By Clark Reed, U.S. EPA
Hospitals interested in reducing energy waste can find opportunities in a most unlikely place – water efficiency. Every drop of warm or hot water wasted is billed three times –once for incoming fresh water; a second time for sewer charges, which will be more costly since wastewater requires more treatment than fresh water; and finally a third time for the energy to heat the water. Increasing water efficiency then will give you triple savings across two utilities, but there are larger benefits as well. Healthcare systems are typically among the top water users in their communities. Saving water reduces the cost of new wells, pumping systems, and water towers in addition to lessening the strain on water systems during a dry spell. And if your hospital is in a dry climate, the value of water efficiency is even greater.
Currently, about 8 percent of U.S. energy demand is used to treat, pump, and heat water. With increasing energy prices, as well as rising water and sewer rates, there is a large and growing opportunity for hospitals to reduce their operating costs and environmental impact through efficiency programs that include water management.
How much water does a typical hospital use? A 1996 study by the Massachusetts Water Resources Authority found that hospitals in the Boston region use anywhere from 40 to 350 gallons per capita each day. While the water consumption among the urban and rural hospitals was dependent upon factors like services provided, inpatient/outpatient visits, equipment used, age of facility, and other factors, this large range indicates that some hospitals are using water more efficiently than others. In fact, Boston area facilities were found to have, on average, a potential for reducing about 20 percent of their water use, cost-effectively. With the water and sewer costs of these facilities averaging over 20 percent of total utility costs, the more efficient hospitals can deliver patient care at lower cost.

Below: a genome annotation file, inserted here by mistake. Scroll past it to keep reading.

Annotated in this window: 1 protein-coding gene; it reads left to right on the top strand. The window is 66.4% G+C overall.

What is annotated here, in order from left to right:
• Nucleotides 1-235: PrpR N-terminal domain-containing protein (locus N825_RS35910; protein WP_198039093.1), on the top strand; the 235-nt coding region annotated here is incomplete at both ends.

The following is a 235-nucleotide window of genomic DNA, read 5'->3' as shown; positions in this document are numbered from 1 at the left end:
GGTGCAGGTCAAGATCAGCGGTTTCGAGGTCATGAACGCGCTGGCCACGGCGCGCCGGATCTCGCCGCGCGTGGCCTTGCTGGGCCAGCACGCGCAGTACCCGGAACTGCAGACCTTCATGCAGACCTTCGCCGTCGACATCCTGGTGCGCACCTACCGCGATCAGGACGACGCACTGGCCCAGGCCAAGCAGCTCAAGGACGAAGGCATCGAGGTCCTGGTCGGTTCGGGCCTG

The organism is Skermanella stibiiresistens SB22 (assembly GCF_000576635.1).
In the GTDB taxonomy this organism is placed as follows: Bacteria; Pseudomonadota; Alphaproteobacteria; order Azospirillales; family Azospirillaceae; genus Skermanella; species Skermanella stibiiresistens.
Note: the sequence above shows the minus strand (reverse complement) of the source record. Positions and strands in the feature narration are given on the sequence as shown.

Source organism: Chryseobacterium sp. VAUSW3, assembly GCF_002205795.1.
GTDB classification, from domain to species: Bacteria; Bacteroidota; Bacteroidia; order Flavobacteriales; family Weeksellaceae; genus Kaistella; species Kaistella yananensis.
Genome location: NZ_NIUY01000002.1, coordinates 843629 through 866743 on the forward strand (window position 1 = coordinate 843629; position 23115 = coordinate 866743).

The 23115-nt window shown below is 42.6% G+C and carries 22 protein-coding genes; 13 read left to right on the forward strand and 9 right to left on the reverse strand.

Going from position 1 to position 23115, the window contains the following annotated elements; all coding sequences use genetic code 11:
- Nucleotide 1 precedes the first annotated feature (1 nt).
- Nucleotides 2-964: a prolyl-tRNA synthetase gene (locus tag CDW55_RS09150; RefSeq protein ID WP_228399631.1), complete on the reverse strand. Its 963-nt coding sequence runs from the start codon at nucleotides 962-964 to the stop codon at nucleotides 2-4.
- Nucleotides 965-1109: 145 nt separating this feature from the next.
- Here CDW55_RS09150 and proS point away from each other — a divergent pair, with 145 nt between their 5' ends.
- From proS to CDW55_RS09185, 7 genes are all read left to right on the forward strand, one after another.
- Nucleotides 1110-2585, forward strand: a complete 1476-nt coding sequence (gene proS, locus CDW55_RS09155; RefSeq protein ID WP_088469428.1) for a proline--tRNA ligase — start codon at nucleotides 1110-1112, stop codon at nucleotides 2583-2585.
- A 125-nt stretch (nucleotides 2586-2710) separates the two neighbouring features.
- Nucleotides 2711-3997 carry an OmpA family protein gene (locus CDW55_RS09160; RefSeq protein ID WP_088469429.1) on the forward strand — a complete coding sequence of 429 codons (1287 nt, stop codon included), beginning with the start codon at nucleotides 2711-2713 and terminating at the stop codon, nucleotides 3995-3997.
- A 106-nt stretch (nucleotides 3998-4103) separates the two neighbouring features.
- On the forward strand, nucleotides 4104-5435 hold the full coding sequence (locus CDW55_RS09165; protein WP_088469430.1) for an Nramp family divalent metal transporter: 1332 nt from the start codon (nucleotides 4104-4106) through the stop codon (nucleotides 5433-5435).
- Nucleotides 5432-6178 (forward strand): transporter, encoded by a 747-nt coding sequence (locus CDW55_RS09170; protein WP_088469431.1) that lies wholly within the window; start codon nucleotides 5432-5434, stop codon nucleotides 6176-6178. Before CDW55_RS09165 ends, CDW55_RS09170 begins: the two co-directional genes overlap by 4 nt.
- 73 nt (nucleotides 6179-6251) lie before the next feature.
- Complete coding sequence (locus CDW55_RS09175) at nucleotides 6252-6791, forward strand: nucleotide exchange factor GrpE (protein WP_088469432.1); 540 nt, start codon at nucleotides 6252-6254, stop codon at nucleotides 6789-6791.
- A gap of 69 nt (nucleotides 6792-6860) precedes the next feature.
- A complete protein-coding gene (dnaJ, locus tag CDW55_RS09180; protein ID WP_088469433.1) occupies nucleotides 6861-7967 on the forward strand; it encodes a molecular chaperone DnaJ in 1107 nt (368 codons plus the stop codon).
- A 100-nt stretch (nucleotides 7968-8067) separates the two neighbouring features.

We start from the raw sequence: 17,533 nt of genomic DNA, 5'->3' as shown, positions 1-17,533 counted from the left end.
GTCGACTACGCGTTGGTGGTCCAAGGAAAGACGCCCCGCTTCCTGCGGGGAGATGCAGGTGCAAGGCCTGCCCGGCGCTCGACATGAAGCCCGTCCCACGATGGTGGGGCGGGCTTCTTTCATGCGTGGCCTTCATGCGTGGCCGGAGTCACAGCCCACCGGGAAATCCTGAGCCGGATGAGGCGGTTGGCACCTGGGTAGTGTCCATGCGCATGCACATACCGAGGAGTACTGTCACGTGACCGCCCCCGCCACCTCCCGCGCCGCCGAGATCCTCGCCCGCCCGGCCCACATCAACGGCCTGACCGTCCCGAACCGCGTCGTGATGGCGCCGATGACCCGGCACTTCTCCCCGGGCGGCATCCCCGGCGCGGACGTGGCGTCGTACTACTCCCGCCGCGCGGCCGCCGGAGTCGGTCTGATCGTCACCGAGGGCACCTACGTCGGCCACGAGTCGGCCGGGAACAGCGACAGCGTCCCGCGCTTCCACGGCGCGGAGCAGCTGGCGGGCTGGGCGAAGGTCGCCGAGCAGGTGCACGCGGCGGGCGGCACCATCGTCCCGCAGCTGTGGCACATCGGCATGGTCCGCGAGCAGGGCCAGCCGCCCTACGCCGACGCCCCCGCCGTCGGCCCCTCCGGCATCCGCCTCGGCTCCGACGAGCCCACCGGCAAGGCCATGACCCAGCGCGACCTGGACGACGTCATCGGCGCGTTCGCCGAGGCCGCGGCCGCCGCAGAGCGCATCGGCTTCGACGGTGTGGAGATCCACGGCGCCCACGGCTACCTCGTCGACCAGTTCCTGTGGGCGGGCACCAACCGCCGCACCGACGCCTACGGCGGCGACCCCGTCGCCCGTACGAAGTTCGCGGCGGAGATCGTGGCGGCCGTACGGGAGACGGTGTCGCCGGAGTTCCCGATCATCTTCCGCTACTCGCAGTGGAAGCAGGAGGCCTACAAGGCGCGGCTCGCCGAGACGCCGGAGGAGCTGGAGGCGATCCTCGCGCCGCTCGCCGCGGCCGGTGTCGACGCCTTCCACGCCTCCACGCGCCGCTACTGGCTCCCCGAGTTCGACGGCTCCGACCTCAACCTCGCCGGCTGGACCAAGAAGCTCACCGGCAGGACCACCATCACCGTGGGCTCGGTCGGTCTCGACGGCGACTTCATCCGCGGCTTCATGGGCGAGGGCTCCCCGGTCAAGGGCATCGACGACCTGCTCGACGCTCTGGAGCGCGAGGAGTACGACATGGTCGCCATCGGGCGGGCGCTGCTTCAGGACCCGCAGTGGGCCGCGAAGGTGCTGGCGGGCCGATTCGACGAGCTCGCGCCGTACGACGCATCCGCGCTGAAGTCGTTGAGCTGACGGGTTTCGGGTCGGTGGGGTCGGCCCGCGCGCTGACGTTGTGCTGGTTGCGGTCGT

The ENERGY STAR Guidelines for Strategic Energy Management, a product of identifying best practices from partners over 12 years, is a good place to start when planning resource management in your hospital. Just as with energy, the first step to superior water management is to understand how much water your hospital is using today, where the major uses occur, and where you can achieve efficiencies with the best return on your efforts. As with any successful management strategy, a water efficiency program needs to include a coordinated and sustained approach by management to optimize the returns on staff efforts and investments.
With an understanding of where, and how, your hospital is using water, you are poised to make improvements that will save water, energy, and money. Just as you do in tracking energy use, look for the major consumption patterns, spikes, and higher or lower than expected consumption in specific areas, if data from submeters is available. Before investing in major upgrades, take advantage of the low-cost opportunities to increase efficiency. Review maintenance procedures to ensure that leaks are found and repaired as they occur. Ensure janitorial staff shut off all faucets and report leaks immediately. These seemingly small measures can have big returns, especially if staff understands the value of their efforts.
In a typical hospital, total water use can be broken down into five major categories: sanitary, HVAC, medical processes, cafeteria/food service, and laundry. See accompanying graph for the average percentage of total water use allocated among each of the categories. Below are examples of some of the actions that hospitals might include to increase water and energy efficiency in each of these areas. These are not meant to encompass all the cost-effective options available. For example, landscape irrigation can be a significant source of water use, depending on where the hospital is located, and should be included in a water management plan.
In addition to implementing maintenance procedures, such as checking for and repairing leaks, consider replacing older showerheads and faucets with lower-flow equipment. Low flow faucet aerators save approximately one gallon of water per person per day, while low flow showerheads can save about 4 gallons of water per person per day. Consider the range of efficient toilets available as well. Your water utility may offer incentives for replacing older equipment with more efficient fixtures.
The US Federal Energy Management Program found that the Veterans Affairs hospital in Portland, Oregon could save about $17,000 per year by using low flow faucets and showerheads, with a payback of less than one year.